I don’t think the Tibetan Buddhists believe in a bureaucratic afterlife, but in the rest of China, belief in a bureaucratic afterlife has a history going back over a thousand years. And the current government may not literally believe in any afterlife at all, but clearly they think the tradition is politically useful.

    The Chinese government has a long history of legislating reincarnation in order to cynically manipulate those who believe in it. In that respect, they are akin to the atheists Dave Silverman keeps trying to recruit at CPAC.

    I guess the Tibetan Buddhists who remain in China don’t have much choice but to co-operate with the illusion that the legislation controls reincarnation. Perhaps they think the legislation is absurd, but they don’t dare say so on the internet.

    And the Dalai Lama has a long history of trying to use theological propaganda to de-legitimize the Chinese legislation.

  • Modusoperandi

    You’re missing the bigger picture.

    This is due to issues in Bejing, not Tibet. The Chinese Legislative branch is threatening to defund the DHS unless Chairman Obama rolls back his Executive Order putting illegal reincarnators at the back of the line for de-reincarnation.

  • John Hinkle

    Reminds me of this oldie:

    Reintarnation – to die and come back as a hillbilly.

  • Trebuchet

    Nothing new. See also the Panchen Lama, of which there are currently two: One backed by the Chinese Government, and the other (who has been disappeared by the Chinese) by the Dalai Lama.

  • michaelbusch

    @4ozofreason @11:

    You have confused things a bit. Lhamo Dondrub / Tenzin Gyatso was selected as the current Dalai Lama by a search group of other Lamas in 1939, when he was 2 years old. He assumed authority in 1950; despite the objections of various Chinese leaders at the time. The Chinese government took over Lhasa and control of Tibet in 1951; which was disputed by many Tibetans, leading to the 1959 rebellion – at which time Tenzin Gyatso fled south to India.


    You are likely thinking of the case of the Panchen Lama, who was arguably the second-most-senior lama in the Tibetan government prior to the Chinese government taking over the place. The selection of the 10th Panchen Lama, in 1937; was contentious. The Tibetan government endorsed one kid, a group of lamas tasked with the selection endorsed another – Choekyi Gyaltsen; who eventually assumed the position. Choekyi Gyaltsen supported the Kuomintang and later the PRC government (which then imprisoned him for a while). Later in his life, Choekyi Gyaltsen gave up his vows as a Buddhist monk, married a Han Chinese woman, and had a daughter. He died in 1989.


    The selection of the 11th Panchen Lama is disputed. The Dalai Lama, working by representatives, endorsed one Gedhun Choekyi Nyima in 1995. At that point, the PRC government charged the Dalai Lama’s chief representative with treason; and Gedhun Choekyi Nyima and his family disappeared. The PRC government states that the family was relocated only for their protection and privacy, but has denied all requests by third-parties to meet with them. A PRC-approved committee then endorsed Gyaincain Norbu, who was selected by lottery from an unknown group of kids, as the 11th Panchen Lama. The Tibetan government-in-exile has roundly rejected this.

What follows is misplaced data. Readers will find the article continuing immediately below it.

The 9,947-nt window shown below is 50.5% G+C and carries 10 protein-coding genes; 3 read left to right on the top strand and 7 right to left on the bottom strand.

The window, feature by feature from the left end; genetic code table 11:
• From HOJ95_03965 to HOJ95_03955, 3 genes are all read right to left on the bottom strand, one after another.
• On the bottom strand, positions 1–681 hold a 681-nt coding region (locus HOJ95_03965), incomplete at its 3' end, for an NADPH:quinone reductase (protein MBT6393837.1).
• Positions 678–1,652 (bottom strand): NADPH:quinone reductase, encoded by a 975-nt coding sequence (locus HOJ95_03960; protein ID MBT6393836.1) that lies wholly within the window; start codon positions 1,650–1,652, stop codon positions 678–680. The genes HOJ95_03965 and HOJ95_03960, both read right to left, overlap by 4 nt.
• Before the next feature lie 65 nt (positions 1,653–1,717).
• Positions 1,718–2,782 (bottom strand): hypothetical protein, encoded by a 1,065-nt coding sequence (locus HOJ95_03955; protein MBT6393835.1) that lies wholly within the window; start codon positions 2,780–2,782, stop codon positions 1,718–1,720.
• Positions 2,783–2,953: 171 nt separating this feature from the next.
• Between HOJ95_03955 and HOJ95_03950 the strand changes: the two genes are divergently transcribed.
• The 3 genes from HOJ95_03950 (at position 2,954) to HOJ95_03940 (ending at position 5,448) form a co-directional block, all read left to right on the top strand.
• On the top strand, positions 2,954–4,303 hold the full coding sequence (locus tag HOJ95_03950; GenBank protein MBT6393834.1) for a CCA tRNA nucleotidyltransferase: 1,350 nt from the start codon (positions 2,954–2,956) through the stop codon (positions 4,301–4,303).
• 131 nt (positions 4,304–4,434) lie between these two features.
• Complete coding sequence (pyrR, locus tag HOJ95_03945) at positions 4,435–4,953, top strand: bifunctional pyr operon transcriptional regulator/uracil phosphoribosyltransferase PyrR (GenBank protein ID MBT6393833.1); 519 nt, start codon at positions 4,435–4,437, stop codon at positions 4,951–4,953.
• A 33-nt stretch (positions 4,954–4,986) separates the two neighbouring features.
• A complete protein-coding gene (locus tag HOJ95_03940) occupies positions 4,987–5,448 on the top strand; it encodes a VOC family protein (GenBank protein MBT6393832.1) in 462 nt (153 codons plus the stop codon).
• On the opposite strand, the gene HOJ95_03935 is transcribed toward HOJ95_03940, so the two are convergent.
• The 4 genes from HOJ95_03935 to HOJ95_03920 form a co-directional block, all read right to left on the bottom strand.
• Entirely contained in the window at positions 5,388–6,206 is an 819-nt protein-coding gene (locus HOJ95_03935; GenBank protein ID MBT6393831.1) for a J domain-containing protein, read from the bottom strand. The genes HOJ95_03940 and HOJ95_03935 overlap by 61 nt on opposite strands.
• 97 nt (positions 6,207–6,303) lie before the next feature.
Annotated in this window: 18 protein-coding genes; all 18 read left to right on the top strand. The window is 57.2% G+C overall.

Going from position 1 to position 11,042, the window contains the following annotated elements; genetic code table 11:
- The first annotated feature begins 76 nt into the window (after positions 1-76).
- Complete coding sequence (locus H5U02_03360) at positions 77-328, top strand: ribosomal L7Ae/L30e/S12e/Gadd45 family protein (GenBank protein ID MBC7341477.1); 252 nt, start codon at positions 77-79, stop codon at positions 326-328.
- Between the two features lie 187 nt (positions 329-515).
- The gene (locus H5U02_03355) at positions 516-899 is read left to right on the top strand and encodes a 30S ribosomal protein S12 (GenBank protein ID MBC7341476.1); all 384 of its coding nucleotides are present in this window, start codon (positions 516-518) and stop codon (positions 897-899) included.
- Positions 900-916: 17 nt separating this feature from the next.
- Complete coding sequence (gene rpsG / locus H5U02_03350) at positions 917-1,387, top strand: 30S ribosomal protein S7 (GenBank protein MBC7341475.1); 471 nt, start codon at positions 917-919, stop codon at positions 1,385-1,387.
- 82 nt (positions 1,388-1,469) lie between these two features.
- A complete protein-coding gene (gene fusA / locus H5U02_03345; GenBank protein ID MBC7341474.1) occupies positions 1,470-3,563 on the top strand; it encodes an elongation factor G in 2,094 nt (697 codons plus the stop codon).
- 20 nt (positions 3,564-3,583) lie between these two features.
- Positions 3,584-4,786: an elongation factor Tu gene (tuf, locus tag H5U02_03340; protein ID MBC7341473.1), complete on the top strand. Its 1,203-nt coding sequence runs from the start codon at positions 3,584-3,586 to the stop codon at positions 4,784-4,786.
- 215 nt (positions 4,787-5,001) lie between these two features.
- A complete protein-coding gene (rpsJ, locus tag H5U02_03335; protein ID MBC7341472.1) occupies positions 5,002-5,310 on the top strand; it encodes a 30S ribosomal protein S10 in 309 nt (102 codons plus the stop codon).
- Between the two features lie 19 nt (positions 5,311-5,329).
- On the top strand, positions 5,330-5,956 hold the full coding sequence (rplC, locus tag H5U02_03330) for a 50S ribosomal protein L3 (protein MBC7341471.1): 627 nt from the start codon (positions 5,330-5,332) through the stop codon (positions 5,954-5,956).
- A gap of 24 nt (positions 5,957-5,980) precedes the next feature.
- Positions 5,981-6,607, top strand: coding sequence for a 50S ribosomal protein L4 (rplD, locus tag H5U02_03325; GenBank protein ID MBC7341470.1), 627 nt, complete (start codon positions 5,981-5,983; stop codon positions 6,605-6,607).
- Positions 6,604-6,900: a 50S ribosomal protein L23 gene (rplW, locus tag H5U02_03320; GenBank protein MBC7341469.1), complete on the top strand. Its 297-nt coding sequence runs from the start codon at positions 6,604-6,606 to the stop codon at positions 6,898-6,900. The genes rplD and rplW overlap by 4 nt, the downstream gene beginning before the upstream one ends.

As well as the early Panchen Lamas having power in the Tibetan government, one of the Panchen Lama’s traditional duties has been selecting the next Dalai Lama. So the PRC government’s interest in having interfered with the Panchen Lama selection is clear. It also disappears if the Dalai Lama is pleased to discontinue the entire game.

  • Synfandel


  • busterggi

    It must be boring to reincarnate into the same job forever.

  • grumpyoldfart

    Neither side has any interest in reincarnation – that’s something for the idiot public to play with.

    The Dali Lama is threatening revolution: “If you don’t give me what I want I’ll encourage the Tibetans to revolt against you.” (by ending the run of Dali Lamas)

    The Chinese government is responding: “Don’t threaten us with revolution. (and don’t try to start one by telling the Tibetans there will be no more Dali Lamas)

  • Acitta

    It is incorrect to say that Tibetans believe that the souls of their leaders reincarnate. Buddhist teaching is that there is no soul (doctrine of anatta or anatman). Rebirth happens through the mechanism of “dependent origination” which is the idea that everything is a product of previous causes and conditions and are in turn causes of other things. There are no self existing entities in Buddhist teaching.

  • lorn

    It is a bit of ‘inside baseball’ but I suspect that the real discussion is not to reincarnate or not, but rather it is the nature of the claim surrounding the mythical event.

    The Dali Lama could chose to speak of reincarnation in a well regulated manner within a Chinese dominated but unoccupied Tibet, or to assert that his spirit may pop up randomly somewhere in the much wider area. The former would minimize disruption to the Chinese political system. The later could be quite disruptive. Assertion of a local boy being the Dali lama could result in existing resentments coming to fore and local ethnic minorities demanding more control and resisting Communist Part leadership. Also there may be multiple claims scattered across the Chinese continent.

    The potential for internal conflict and turmoil is not welcomed by the central government.

  • Danny De Jayeff

    It’s times like this that I’m glad I’m an Atheist (though the nice kind!).

    The Believers must be absolutely apoplectic over this.

    I guess some of the Chinese government officials (NOT the nice kind) too.

    The Buddhist faith is often idealized by Western Liberals, but in the end its just a kinder, gentler version of B.S.